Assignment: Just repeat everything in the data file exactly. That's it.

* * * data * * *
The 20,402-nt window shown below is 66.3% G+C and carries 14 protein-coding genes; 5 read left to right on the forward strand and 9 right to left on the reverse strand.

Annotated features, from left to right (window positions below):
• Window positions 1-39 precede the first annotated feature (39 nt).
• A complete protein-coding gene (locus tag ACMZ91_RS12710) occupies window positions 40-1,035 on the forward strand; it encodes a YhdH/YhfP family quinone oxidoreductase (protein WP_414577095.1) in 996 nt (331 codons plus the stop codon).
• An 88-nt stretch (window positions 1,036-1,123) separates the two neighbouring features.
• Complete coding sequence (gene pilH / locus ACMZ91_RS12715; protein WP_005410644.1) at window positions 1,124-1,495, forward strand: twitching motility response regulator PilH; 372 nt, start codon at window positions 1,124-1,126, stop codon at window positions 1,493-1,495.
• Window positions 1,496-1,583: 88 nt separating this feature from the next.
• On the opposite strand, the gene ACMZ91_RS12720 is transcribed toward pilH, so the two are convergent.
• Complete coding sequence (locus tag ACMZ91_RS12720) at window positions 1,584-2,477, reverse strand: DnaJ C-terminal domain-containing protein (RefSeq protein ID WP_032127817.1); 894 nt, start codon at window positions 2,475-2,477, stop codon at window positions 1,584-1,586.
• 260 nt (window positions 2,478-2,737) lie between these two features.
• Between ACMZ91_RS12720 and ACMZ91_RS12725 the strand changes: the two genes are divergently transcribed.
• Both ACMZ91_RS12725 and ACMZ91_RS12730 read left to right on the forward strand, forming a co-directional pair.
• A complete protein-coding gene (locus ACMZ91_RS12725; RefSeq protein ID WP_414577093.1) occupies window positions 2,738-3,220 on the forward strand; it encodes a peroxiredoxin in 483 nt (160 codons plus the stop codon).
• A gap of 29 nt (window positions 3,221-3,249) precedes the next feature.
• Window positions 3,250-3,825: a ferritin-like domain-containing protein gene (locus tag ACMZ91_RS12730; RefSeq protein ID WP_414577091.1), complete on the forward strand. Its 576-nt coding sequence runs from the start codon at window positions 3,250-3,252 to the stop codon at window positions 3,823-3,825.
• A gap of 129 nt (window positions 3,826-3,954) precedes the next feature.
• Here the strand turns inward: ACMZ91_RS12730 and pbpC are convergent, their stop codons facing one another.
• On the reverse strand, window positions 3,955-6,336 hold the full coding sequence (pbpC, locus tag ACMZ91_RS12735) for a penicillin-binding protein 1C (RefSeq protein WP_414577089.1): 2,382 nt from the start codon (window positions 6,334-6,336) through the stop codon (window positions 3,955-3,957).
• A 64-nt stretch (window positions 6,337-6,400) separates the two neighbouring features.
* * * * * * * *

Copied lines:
The 20,402-nt window shown below is 66.3% G+C and carries 14 protein-coding genes; 5 read left to right on the forward strand and 9 right to left on the reverse strand.

Annotated features, from left to right (window positions below):
• Window positions 1-39 precede the first annotated feature (39 nt).
• A complete protein-coding gene (locus tag ACMZ91_RS12710) occupies window positions 40-1,035 on the forward strand; it encodes a YhdH/YhfP family quinone oxidoreductase (protein WP_414577095.1) in 996 nt (331 codons plus the stop codon).
• An 88-nt stretch (window positions 1,036-1,123) separates the two neighbouring features.
• Complete coding sequence (gene pilH / locus ACMZ91_RS12715; protein WP_005410644.1) at window positions 1,124-1,495, forward strand: twitching motility response regulator PilH; 372 nt, start codon at window positions 1,124-1,126, stop codon at window positions 1,493-1,495.
• Window positions 1,496-1,583: 88 nt separating this feature from the next.
• On the opposite strand, the gene ACMZ91_RS12720 is transcribed toward pilH, so the two are convergent.
• Complete coding sequence (locus tag ACMZ91_RS12720) at window positions 1,584-2,477, reverse strand: DnaJ C-terminal domain-containing protein (RefSeq protein ID WP_032127817.1); 894 nt, start codon at window positions 2,475-2,477, stop codon at window positions 1,584-1,586.
• 260 nt (window positions 2,478-2,737) lie between these two features.
• Between ACMZ91_RS12720 and ACMZ91_RS12725 the strand changes: the two genes are divergently transcribed.
• Both ACMZ91_RS12725 and ACMZ91_RS12730 read left to right on the forward strand, forming a co-directional pair.
• A complete protein-coding gene (locus ACMZ91_RS12725; RefSeq protein ID WP_414577093.1) occupies window positions 2,738-3,220 on the forward strand; it encodes a peroxiredoxin in 483 nt (160 codons plus the stop codon).
• A gap of 29 nt (window positions 3,221-3,249) precedes the next feature.
• Window positions 3,250-3,825: a ferritin-like domain-containing protein gene (locus tag ACMZ91_RS12730; RefSeq protein ID WP_414577091.1), complete on the forward strand. Its 576-nt coding sequence runs from the start codon at window positions 3,250-3,252 to the stop codon at window positions 3,823-3,825.
• A gap of 129 nt (window positions 3,826-3,954) precedes the next feature.
• Here the strand turns inward: ACMZ91_RS12730 and pbpC are convergent, their stop codons facing one another.
• On the reverse strand, window positions 3,955-6,336 hold the full coding sequence (pbpC, locus tag ACMZ91_RS12735) for a penicillin-binding protein 1C (RefSeq protein WP_414577089.1): 2,382 nt from the start codon (window positions 6,334-6,336) through the stop codon (window positions 3,955-3,957).
• A 64-nt stretch (window positions 6,337-6,400) separates the two neighbouring features.